Unfortunately, there is currently no technology that will allow us to measure your historical exposure to arsenic. Unlike metals such as mercury, which accumulates in our body over time, arsenic travels through our body creating damage, and then leaves a few days later (3-4), mainly through urine.
The review of all the participant’s medical records, taken together with their current results, may help our research team make associations of possible health effects that could have been caused by past exposure, but will not be able to assess levels or duration of any past exposure.
If you’ve been part of a historical study (we know there have been several), we would like to know. If you received your results at that time, we’d be happy to have you share that information with us.
If you did not receive your results at that time, we have found data for some of the studies, though not all of them. If we do have access to your results, we will share those with you. That will be included with your results and interpretation from this current study.
For most Yellowknife residents, the interview will take place at your home, at your convenience, and last approximately 30 minutes. Interviews with the Yellowknives Dene First Nation (YKDFN) members will take approximately 45 minutes because the interview will also include a brief medical exam (as requested by YKDFN leadership), and a medical questionnaire conducted by a research nurse working for the Program.
The Program will also carry out follow-up sampling five years later for participants younger than 18 years of age, and within 10 years for both adult and children participants.
You will be asked to answer some questions about your lifestyle, and the types and amounts of country food (for example, fish, berries, etc.) you eat.
You will be asked to provide biological samples, which include toenail clippings and urine. Collected samples of urine and toenails will be used to find out whether your body has been exposed to arsenic, cadmium, lead, antimony, manganese, and vanadium.
In addition, our genetics play a part in how well our body gets rid of arsenic. The study will also request a sample of your saliva in order to conduct a DNA test to check whether you have particular genes that help a person get rid of arsenic more efficiently from their body.
The research team will review all of the participants’ medical records to see if there are any medical conditions that are associated with arsenic exposure. The study will be limited to looking at possible associations at the population level since it is not possible to link arsenic exposure to diagnosed diseases at the individual level.
Yes. Each participant will receive their individual results, with interpretation, in a personal letter in the Fall 2018, for the first round of participants, and in the Spring 2019 for the second round of participants. Your personal results will not be shared with anyone. Only population level results (that is, looking at the group as a whole) will be shared publicly. The Program will also hire a local nurse to follow-up with individualsfound with high levels of arsenic, explain their results, and help lower their exposure. The nurse will also be available to answer any questions or concerns from any of the participants.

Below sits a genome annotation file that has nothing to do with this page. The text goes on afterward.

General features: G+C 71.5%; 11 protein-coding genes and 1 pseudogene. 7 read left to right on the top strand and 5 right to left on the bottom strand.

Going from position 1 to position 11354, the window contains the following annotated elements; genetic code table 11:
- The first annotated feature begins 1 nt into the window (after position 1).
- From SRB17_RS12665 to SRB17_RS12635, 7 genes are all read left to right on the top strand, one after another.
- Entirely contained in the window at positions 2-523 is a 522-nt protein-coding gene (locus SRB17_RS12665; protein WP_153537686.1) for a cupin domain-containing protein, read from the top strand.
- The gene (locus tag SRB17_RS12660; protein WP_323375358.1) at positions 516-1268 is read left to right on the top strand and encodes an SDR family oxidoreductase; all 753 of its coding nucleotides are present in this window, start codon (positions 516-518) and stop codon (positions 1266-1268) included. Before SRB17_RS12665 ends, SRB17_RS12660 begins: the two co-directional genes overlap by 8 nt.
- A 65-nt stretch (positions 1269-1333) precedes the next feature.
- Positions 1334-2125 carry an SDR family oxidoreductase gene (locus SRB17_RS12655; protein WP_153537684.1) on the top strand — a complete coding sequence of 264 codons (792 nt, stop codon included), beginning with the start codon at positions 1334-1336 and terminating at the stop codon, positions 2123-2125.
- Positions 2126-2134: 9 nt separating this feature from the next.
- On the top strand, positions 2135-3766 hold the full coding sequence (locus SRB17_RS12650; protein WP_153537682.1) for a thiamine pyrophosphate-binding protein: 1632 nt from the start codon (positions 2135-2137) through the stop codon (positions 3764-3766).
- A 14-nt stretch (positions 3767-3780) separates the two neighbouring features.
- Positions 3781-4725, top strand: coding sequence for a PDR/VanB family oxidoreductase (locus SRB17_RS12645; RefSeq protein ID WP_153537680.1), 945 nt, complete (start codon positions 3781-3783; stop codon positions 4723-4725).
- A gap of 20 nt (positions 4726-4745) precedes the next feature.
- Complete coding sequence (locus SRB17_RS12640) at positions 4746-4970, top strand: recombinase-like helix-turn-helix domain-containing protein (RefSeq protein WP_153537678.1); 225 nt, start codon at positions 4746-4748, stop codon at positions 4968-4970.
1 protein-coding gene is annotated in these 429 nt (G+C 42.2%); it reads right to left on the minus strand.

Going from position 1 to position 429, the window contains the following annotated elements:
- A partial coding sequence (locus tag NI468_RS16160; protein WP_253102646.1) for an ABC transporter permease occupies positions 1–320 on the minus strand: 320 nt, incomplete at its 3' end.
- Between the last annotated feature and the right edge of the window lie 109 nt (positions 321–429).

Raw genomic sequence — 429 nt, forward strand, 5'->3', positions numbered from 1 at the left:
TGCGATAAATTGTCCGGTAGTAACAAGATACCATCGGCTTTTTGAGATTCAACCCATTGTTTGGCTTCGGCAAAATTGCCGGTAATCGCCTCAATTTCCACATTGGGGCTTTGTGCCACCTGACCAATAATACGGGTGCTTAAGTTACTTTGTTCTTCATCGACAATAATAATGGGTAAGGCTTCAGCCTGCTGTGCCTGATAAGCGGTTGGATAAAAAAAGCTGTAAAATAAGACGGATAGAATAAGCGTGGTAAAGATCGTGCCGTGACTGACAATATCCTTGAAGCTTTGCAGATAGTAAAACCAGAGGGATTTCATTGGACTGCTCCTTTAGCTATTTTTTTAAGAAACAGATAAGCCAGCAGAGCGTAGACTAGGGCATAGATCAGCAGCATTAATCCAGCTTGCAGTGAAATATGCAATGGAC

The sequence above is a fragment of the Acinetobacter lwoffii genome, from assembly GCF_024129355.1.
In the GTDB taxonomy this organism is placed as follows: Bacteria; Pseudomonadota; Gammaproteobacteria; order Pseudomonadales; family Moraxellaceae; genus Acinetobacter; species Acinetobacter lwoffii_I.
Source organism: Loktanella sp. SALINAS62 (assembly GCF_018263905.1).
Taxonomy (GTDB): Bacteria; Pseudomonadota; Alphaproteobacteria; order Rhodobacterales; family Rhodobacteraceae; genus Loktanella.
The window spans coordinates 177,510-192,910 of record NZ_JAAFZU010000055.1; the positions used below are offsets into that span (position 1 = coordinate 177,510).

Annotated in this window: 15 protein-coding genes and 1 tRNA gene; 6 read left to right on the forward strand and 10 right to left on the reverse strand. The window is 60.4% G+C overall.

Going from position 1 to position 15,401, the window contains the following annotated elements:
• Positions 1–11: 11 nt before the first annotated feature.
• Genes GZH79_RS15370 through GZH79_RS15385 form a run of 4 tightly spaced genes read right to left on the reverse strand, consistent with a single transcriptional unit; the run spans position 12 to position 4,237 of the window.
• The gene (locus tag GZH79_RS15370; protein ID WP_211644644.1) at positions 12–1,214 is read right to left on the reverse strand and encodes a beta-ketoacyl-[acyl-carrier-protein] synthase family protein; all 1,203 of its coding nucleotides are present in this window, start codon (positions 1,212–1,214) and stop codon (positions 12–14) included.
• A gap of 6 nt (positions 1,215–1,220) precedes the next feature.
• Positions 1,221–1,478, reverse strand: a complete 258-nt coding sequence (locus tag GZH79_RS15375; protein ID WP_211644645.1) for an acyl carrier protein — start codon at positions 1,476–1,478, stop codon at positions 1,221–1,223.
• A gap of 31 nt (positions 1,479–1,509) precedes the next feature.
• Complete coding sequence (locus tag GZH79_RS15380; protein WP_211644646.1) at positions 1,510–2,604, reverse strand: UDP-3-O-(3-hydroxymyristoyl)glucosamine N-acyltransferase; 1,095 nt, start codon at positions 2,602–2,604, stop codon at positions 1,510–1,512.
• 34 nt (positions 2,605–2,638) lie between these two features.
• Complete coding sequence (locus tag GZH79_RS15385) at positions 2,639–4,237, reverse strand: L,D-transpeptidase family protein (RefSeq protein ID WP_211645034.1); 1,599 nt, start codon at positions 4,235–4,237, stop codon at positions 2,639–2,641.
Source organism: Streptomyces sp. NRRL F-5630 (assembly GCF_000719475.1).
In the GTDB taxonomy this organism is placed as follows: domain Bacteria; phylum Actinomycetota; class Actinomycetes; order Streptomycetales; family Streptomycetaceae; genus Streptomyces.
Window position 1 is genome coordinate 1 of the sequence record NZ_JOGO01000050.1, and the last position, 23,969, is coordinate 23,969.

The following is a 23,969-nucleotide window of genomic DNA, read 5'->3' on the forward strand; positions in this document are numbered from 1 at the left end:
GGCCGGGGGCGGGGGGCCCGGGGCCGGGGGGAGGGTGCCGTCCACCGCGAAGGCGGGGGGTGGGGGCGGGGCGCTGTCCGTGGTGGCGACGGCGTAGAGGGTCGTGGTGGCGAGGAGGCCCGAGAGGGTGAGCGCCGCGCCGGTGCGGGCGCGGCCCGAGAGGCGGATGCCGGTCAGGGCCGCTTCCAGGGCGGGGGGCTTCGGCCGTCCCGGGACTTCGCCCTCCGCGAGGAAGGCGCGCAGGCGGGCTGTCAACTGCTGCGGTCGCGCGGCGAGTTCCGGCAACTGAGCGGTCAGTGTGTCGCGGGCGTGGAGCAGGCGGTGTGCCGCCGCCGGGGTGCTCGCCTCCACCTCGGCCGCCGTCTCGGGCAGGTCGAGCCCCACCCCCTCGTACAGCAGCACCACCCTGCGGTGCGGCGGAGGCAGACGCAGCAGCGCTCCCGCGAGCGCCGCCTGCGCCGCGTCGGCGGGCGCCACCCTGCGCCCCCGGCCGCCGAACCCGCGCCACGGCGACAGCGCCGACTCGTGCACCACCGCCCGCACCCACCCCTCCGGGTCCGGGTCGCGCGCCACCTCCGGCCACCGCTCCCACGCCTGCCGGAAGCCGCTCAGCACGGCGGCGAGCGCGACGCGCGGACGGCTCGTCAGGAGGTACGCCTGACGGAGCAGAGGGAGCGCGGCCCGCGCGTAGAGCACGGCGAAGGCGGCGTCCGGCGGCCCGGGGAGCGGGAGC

A local nurse will be hired specifically to answer questions and work closely with those individuals whose levels of arsenic are above the recommended individual guidance value, to further investigate possible causes (such as smoking, food consumption, etc.) and to help identify ways to lower their exposure. As well, additional tests may be performed (such as a blood test) to confirm exposure, if necessary.
All the data collected (questionnaires, toenails, urine, and saliva) from individual participants will be managed in a secure manner and will be housed at the University of Ottawa. Only the Principal Investigator, along with three authorized research students, will have access to the data. The data will only be used for the purpose of this study. Your name will not be kept with the data. Only the Principal Investigator will be able to link names with individual results.
The study is also obligated to obtain Ethics and Scientific Research Licenses, on a yearly basis outlining strict privacy protocols.
Currently, the Health Effects Monitoring Program is focusing on the entire population of Yellowknife, Ndilo and Dettah. However, even if your household was not randomly selected, any individual who is interested to find out their current exposure to arsenic and other contaminants can ask to participate on a voluntary basis.
The Research Team is also planning to conduct a separate study specifically looking at exposure of individuals who worked or are currently working on mine sites.
Unfortunately, our study is focusing on human health only. We will not be able to interpret results of exposure among domestic animals.
In the Fall 2017, we interviewed children 6 and above to make sure we could compare our data with the available data from the Canadian general population. Recently, the Canadian Health Measures Survey lowered their age to 3 therefore starting in April 2018 the Health Effects Monitoring Program will do the same.
REFERENCE: Agency for Toxic Substances and Disease Registry (ATSDR). 2007. Toxicological Profile for Arsenic (Update). Atlanta, GA: U.S. Department of Health and Human Services, Public Health Service.
Find more information online at Toxic Substances Portal – Arsenic